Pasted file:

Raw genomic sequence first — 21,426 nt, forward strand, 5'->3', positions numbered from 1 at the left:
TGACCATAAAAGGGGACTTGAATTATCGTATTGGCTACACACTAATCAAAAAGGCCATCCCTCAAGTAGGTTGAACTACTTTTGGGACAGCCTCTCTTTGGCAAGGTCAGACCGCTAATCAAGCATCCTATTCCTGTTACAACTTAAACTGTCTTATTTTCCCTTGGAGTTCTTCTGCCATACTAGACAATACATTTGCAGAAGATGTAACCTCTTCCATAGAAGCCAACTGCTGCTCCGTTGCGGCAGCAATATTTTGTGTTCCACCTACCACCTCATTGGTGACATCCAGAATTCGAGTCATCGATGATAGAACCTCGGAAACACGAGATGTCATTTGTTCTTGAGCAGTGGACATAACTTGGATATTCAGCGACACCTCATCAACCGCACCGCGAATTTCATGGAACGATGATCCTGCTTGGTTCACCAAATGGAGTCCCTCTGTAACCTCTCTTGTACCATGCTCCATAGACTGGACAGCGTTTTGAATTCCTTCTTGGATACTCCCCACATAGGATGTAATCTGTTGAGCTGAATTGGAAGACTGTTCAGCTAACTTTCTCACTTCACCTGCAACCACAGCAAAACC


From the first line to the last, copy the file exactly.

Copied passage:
Raw genomic sequence first — 21,426 nt, forward strand, 5'->3', positions numbered from 1 at the left:
TGACCATAAAAGGGGACTTGAATTATCGTATTGGCTACACACTAATCAAAAAGGCCATCCCTCAAGTAGGTTGAACTACTTTTGGGACAGCCTCTCTTTGGCAAGGTCAGACCGCTAATCAAGCATCCTATTCCTGTTACAACTTAAACTGTCTTATTTTCCCTTGGAGTTCTTCTGCCATACTAGACAATACATTTGCAGAAGATGTAACCTCTTCCATAGAAGCCAACTGCTGCTCCGTTGCGGCAGCAATATTTTGTGTTCCACCTACCACCTCATTGGTGACATCCAGAATTCGAGTCATCGATGATAGAACCTCGGAAACACGAGATGTCATTTGTTCTTGAGCAGTGGACATAACTTGGATATTCAGCGACACCTCATCAACCGCACCGCGAATTTCATGGAACGATGATCCTGCTTGGTTCACCAAATGGAGTCCCTCTGTAACCTCTCTTGTACCATGCTCCATAGACTGGACAGCGTTTTGAATTCCTTCTTGGATACTCCCCACATAGGATGTAATCTGTTGAGCTGAATTGGAAGACTGTTCAGCTAACTTTCTCACTTCACCTGCAACCACAGCAAAACC